A Position of Trust III: When Members of the Clergy Fail to Report Child Abuse

By Gregg Woodnick and Isabel Ranney The conversation between an individual and a member of the Clergy during a spiritual confession is sacrosanct. It is a time when the person confessing should feel that they can speak freely, without fear of reprisal. This act of confession is so valued that Arizona law permits members of […]

A Position of Trust II: Teachers Facing Prosecution for Failure to Report Child Abuse

By Gregg Woodnick and Isabel Ranney When mandatory reporters fail to report suspected child abuse, they are complicit in letting the abuse continue. Educators, in particular, have such a unique and consistent level of interaction with children that makes them a reliable source of child abuse/neglect reports. Due to this, nearly all states, including Arizona, lists […]

The Importance of Pre-Charge/Pre-Indictment Counsel

By Sabra Barnett Prior to working in private practice, I was an Assistant Federal Public defender. In this role, I received cases long after charges had been filed. Meaning, the opportunity for many of my clients to avoid being charged had long since passed. Grand Jurys had convened, statements were recorded, and the case had […]

Preventable: The Legal Consequences When a Child Accesses a Gun in Arizona

By Isabel Ranney It started with a loud popping noise. Marie rushed into the bedroom and found Reggie lying on the ground, blood pooling around him. Her two-year-old son stood nearby; a gun clutched in his hand. She immediately called 911 and began administering CPR while she waited for first responders to arrive. Reggie would […]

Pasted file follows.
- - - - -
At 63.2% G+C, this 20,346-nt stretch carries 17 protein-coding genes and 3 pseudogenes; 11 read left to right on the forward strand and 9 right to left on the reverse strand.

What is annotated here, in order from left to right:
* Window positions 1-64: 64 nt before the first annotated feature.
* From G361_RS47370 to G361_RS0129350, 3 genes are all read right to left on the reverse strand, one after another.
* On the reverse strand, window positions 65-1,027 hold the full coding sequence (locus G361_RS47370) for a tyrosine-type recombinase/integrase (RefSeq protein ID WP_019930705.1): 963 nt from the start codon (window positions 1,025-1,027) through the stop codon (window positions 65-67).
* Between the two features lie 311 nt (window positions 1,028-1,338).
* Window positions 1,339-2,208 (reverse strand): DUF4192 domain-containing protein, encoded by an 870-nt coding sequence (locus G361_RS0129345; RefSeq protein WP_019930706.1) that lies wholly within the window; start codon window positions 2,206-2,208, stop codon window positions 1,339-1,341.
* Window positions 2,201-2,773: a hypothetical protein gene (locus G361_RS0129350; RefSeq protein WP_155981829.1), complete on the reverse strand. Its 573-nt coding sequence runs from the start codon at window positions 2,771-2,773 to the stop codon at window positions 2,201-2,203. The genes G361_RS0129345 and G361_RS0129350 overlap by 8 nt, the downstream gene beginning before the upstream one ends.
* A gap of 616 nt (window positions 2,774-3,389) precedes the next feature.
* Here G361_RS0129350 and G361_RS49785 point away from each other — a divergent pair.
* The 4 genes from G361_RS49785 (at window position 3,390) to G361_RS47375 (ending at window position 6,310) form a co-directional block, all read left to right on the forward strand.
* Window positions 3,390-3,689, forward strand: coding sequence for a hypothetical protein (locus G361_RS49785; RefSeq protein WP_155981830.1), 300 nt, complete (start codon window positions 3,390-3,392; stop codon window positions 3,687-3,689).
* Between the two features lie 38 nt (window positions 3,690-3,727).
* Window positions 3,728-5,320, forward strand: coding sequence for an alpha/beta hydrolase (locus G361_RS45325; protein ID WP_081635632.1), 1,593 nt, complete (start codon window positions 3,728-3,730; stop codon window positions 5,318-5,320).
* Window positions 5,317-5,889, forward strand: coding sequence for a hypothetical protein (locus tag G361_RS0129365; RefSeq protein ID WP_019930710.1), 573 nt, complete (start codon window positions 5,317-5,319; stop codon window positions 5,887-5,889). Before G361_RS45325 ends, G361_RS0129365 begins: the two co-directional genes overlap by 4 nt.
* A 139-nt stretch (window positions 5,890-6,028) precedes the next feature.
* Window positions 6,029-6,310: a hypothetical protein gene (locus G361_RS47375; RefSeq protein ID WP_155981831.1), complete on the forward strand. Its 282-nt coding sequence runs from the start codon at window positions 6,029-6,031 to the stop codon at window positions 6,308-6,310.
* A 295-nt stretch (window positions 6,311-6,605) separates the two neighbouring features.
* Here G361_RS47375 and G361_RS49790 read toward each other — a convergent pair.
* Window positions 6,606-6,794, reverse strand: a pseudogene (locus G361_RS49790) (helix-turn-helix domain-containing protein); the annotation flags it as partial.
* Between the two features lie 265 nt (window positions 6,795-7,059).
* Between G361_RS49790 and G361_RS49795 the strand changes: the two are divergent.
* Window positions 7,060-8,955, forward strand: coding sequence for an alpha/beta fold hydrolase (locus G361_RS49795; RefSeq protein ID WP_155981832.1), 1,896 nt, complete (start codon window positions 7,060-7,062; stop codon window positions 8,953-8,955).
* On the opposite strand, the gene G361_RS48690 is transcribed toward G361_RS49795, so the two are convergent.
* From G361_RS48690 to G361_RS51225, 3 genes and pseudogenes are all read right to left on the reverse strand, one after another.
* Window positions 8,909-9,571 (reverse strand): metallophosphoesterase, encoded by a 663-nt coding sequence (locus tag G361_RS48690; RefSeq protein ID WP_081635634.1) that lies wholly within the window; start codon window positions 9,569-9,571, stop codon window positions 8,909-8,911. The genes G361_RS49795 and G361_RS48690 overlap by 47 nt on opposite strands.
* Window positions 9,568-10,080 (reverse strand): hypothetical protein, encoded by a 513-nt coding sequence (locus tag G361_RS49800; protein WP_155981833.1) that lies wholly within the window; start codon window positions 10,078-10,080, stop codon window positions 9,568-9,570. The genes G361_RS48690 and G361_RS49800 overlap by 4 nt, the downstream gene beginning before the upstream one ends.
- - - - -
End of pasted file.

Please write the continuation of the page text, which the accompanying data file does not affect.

Is it Me or is Everyone Talking About Parental Alienation?

By Gregg Woodnick and Isabel Ranney Things do not just “trend” in fashion or TikTok. They happen in courtrooms too. In the 1980s, the era of unlocking repressed memory had people suddenly remembering childhood traumas at a scientifically unsupportable rate, and with significant consequences. In the 1990s, guided imagery led to even more “recollections” of memories, […]

How Long Does Arizona DCS Have to Investigate an Allegation?

By Deandra Arena and Isabel Ranney Suppose five-year-old Lucas tells his Kindergarten teacher that his dad hits him and that is why he has a faint bruise on his leg. As a mandatory reporter under A.R.S. § 13-3620, Lucas’ teacher calls the DCS hotline and reports her “reasonable belief” that Lucas may be abused or […]

So DCS has invited you to a Team Decision-Making Meeting (TDM): Now what?

By Deandra Arena and Isabel Ranney In the grand scheme of nearly indecipherable acronyms in child welfare investigations, one particular abbreviation stands out as being part of nearly every case but nonetheless being misunderstood by most parents. The “TDM,” or “team decision-making meeting,” is an important step in the resolution of child welfare investigations that […]

How the Medical “Code of Silence” Affects Child Abuse Litigation

By Gregg Woodnick and Isabel Ranney Despite being the fifth-largest city in the United States, Phoenix only has seven board-certified pediatric orthopedic surgeons, five of whom work at Phoenix Children’s Hospital. Because of their specialty, it is safe to presume that the surgeons all know each other from their professional community and any conferences they […]

The Not-So Basics of Third-Party Visitation

By Markus Risinger and Isabel Ranney A person’s right to parent their children is a fundamental right under the 14th Amendment of the Constitution. The only way to completely dissolve a parent’s fundamental right to parent in Arizona is through severance. Visitation, however, permits a third party to be awarded time with the children if […]